Operators |
CliPP also allows you full operator support. You can overload almost all C++
operators.
class point : public object {
public:
//construction
point(double x,double y,double z);
//operators
point& operator=(const point& point1);
double operator[](int index); //index=0,1,2 returns x_,y_ or z.
vector operator-(const point& point1); //Returns the distance between two points
bool operator!() //Returns true if position lies in origo
//operations
...
//access
...
private:
double x_,y_,z_;
};
Some of the above operators might be rather artificial, but they are useful in illustrating how to expose operators to CliPP:
cls[self = self]; //assignment cls[self[int()]]; //subscript access cls[self - self); //subtraction cls[!self]; //
not
In the example above, self is used to indicate the class you want to
expose. it is required that self is one of the arguments in the
expression.
There are four different types of operators:
Operators with two arguments that do not change the content of any of its arguments.
Example of binary operators include
In C++ these operators can be written as
friend operator op(
const point& lhs,const point& rhs);
friend operator op(
const point& lhs,const vector& rhs);
friend operator op(
const vector& lhs,const point& rhs);
where op is replaced with the correct operator from the list above.
In CliPP the above operators will be exposed to the class point as:
cls[self op self];
cls[self op other<vector>()];
cls[other<vector>() op self];
The other<T> template When exposing an operator, you use self to indicate the class being exposed. If you have an operator involving another type, you need to give this type in as an argument. You can do this by constructing a dummy-variable of the correct type, as in the subscript example above: self[int()] This is very handy if the type has a default constructor such as int, but breaks down for complex types with no default constructors. This is why the other<T> template exists. It is a helper template that propagates the type supplied to other without constructing an object of that type. |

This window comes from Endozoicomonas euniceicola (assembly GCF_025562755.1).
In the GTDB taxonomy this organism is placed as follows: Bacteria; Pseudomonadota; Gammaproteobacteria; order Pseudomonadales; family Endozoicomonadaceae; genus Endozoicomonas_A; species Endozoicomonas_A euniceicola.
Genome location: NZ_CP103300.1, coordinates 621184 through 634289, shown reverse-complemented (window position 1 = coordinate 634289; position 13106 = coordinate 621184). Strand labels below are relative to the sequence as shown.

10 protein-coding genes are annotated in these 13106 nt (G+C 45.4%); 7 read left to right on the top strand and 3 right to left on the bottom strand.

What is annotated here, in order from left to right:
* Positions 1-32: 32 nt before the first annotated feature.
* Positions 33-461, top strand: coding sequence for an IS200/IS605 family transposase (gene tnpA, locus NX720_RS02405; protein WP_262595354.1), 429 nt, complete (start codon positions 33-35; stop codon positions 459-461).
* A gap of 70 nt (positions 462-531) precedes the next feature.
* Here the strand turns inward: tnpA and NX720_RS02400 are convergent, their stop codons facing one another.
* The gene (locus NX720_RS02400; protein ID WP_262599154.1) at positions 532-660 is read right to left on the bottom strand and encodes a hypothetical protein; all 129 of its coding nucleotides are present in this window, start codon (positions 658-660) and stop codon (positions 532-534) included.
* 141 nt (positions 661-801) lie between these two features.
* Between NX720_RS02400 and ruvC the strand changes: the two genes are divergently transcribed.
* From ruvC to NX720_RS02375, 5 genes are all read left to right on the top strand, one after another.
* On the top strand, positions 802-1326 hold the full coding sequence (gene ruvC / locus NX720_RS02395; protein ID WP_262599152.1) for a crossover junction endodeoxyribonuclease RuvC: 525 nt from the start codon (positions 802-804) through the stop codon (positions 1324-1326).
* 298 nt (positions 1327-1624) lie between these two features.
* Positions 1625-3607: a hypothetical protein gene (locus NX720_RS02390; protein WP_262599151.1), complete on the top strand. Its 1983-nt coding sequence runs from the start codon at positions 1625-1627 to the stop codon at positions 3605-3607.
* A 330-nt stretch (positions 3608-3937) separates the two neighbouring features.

Operators with two arguments that changes the content of its first argument.
Example of binary inplace operators include
In C++ these operators can be written as
point& point::operator op(
const point& rhs);
point& point::operator op(
const vector& rhs);
where op is replaced with the correct operator from the list above.
In CliPP the above operators will be exposed to the class point as:
cls[self op self];
cls[self op other<vector>()];
Operators with one arguments.
Example of binary inplace operators include
In C++ these operators can be written as
point& point::operator op(
);
where op is replaced with the correct operator from the list above.
In CliPP the above operators will be exposed to the class point as:
cls[op self];
In C++ these operators can be written as
point& point::operator ++(
int);
point& point::operator --(
int);
double point::operator [](
int);
In CliPP the above operators will be exposed to the class point as:
cls[self++];
cls[self--];
cls[self[int()]];
Copyright © 2003-2005 Peder Holt
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